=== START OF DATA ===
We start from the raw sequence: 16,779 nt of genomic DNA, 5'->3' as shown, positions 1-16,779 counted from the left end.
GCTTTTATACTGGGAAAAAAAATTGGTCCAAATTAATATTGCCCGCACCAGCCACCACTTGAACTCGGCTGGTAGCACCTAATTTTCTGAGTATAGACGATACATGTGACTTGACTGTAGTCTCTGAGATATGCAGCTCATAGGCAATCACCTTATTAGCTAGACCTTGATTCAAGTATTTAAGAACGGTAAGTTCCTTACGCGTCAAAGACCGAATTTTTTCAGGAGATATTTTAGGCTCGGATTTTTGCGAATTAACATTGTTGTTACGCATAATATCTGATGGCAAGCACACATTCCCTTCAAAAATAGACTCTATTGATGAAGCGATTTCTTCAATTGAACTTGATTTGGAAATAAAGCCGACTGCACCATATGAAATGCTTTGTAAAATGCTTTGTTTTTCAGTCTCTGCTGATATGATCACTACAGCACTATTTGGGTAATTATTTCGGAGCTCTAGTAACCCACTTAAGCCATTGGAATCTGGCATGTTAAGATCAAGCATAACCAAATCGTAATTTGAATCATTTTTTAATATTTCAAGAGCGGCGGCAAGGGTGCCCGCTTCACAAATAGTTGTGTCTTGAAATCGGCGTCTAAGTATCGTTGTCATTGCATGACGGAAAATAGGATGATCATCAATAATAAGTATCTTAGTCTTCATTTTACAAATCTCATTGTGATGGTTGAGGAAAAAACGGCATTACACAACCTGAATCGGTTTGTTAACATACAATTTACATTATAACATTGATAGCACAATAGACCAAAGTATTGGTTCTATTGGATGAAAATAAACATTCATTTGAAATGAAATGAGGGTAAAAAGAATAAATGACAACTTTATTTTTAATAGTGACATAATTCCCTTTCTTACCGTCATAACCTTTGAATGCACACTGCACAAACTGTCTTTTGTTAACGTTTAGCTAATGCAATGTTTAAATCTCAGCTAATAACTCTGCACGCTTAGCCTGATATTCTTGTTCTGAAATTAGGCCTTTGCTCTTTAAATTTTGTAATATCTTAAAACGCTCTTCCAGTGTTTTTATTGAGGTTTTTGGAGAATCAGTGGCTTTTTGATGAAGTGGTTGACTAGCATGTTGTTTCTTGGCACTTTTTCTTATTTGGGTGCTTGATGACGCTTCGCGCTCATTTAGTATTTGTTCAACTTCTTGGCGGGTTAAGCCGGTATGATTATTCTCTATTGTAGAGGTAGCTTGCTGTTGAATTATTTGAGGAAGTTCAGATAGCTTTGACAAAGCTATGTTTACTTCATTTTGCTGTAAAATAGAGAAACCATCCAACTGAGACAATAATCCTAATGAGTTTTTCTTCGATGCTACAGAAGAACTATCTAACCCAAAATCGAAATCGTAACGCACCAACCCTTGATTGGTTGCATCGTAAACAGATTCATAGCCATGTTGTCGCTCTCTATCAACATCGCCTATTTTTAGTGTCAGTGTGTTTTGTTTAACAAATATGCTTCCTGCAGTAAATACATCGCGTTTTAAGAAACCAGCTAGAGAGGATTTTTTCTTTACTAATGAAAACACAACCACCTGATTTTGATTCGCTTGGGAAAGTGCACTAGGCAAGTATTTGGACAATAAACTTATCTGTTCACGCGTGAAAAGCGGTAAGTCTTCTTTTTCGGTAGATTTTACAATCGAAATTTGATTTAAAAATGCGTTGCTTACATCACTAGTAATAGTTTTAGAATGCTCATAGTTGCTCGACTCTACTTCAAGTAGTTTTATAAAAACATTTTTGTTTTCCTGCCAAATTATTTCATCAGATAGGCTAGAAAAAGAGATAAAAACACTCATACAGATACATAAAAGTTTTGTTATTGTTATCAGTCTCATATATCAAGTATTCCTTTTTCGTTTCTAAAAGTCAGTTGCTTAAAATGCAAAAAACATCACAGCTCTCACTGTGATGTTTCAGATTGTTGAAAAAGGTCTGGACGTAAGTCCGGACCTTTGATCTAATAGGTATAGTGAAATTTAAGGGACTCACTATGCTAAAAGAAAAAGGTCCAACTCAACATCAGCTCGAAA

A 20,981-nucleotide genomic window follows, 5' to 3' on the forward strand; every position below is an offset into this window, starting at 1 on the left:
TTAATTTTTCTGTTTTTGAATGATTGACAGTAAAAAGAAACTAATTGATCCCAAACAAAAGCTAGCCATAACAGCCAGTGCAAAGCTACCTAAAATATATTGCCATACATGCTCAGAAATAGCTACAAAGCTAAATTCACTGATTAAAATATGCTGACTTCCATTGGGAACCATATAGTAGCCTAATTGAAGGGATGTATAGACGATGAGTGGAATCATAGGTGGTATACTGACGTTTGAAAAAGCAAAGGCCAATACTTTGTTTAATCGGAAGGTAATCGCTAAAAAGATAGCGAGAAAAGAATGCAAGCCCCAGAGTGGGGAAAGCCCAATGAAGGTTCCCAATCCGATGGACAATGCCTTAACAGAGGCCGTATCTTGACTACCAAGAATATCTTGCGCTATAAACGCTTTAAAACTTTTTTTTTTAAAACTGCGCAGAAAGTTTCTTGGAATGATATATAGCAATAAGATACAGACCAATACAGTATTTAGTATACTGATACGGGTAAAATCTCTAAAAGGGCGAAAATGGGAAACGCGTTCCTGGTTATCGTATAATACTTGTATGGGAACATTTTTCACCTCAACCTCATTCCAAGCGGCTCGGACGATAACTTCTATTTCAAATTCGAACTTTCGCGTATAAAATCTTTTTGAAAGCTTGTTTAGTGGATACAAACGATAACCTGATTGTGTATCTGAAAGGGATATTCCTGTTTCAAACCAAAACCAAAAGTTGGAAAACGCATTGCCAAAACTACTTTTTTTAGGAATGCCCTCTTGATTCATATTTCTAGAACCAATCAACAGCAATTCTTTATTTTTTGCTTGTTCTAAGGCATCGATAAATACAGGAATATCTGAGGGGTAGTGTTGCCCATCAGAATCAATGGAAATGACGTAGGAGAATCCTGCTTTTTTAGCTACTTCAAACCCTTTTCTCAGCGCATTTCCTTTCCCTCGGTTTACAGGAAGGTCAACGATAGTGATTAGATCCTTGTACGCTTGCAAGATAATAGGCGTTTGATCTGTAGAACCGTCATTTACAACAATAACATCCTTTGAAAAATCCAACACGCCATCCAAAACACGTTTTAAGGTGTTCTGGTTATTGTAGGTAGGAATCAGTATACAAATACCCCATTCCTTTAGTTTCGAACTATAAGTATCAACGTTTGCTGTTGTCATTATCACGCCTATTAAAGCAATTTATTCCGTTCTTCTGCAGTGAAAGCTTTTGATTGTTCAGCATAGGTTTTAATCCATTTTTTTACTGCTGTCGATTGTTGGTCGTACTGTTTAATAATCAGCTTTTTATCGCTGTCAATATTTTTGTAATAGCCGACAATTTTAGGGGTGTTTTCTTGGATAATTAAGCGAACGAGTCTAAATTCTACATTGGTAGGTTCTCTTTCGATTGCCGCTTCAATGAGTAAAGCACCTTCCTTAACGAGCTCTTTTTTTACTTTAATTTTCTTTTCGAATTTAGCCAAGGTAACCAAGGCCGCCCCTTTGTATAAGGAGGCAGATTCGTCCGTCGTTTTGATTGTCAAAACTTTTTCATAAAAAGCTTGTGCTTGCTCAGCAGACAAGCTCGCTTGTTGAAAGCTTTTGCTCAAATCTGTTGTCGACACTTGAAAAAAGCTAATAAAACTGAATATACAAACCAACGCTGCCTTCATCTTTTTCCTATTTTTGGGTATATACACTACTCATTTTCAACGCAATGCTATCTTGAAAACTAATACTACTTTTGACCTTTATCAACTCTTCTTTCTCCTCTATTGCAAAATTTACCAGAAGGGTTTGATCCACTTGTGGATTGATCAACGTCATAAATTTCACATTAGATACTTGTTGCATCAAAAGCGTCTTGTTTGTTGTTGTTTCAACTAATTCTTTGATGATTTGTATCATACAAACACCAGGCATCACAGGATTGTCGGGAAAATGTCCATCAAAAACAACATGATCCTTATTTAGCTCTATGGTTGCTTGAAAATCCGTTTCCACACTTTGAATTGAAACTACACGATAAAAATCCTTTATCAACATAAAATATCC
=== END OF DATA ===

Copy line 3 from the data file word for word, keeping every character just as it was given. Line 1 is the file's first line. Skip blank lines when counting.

A 20,981-nucleotide genomic window follows, 5' to 3' on the forward strand; every position below is an offset into this window, starting at 1 on the left: